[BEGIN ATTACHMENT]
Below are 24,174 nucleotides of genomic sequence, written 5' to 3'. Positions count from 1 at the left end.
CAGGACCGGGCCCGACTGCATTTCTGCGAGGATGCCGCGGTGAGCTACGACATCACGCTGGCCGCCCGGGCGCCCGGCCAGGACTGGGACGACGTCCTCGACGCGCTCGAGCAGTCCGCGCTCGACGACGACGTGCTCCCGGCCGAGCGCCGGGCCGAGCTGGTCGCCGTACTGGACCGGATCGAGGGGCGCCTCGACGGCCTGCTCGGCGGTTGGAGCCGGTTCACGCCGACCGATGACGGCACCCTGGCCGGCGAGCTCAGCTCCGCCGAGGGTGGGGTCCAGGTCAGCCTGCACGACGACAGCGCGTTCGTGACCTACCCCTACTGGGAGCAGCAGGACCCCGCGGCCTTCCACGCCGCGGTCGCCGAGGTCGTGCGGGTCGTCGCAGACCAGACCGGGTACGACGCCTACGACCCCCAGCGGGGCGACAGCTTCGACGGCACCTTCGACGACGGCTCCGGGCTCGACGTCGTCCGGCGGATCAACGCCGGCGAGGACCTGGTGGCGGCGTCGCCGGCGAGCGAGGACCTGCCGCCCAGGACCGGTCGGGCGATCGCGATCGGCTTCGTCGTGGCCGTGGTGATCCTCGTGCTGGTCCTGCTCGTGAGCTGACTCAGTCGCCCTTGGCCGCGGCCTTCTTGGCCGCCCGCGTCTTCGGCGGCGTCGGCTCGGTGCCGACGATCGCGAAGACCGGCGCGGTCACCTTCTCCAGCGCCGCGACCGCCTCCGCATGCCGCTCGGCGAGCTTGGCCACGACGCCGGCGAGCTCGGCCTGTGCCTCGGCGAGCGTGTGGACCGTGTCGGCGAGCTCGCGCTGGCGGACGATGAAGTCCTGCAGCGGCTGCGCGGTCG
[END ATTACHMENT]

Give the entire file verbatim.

Below are 24,174 nucleotides of genomic sequence, written 5' to 3'. Positions count from 1 at the left end.
CAGGACCGGGCCCGACTGCATTTCTGCGAGGATGCCGCGGTGAGCTACGACATCACGCTGGCCGCCCGGGCGCCCGGCCAGGACTGGGACGACGTCCTCGACGCGCTCGAGCAGTCCGCGCTCGACGACGACGTGCTCCCGGCCGAGCGCCGGGCCGAGCTGGTCGCCGTACTGGACCGGATCGAGGGGCGCCTCGACGGCCTGCTCGGCGGTTGGAGCCGGTTCACGCCGACCGATGACGGCACCCTGGCCGGCGAGCTCAGCTCCGCCGAGGGTGGGGTCCAGGTCAGCCTGCACGACGACAGCGCGTTCGTGACCTACCCCTACTGGGAGCAGCAGGACCCCGCGGCCTTCCACGCCGCGGTCGCCGAGGTCGTGCGGGTCGTCGCAGACCAGACCGGGTACGACGCCTACGACCCCCAGCGGGGCGACAGCTTCGACGGCACCTTCGACGACGGCTCCGGGCTCGACGTCGTCCGGCGGATCAACGCCGGCGAGGACCTGGTGGCGGCGTCGCCGGCGAGCGAGGACCTGCCGCCCAGGACCGGTCGGGCGATCGCGATCGGCTTCGTCGTGGCCGTGGTGATCCTCGTGCTGGTCCTGCTCGTGAGCTGACTCAGTCGCCCTTGGCCGCGGCCTTCTTGGCCGCCCGCGTCTTCGGCGGCGTCGGCTCGGTGCCGACGATCGCGAAGACCGGCGCGGTCACCTTCTCCAGCGCCGCGACCGCCTCCGCATGCCGCTCGGCGAGCTTGGCCACGACGCCGGCGAGCTCGGCCTGTGCCTCGGCGAGCGTGTGGACCGTGTCGGCGAGCTCGCGCTGGCGGACGATGAAGTCCTGCAGCGGCTGCGCGGTCG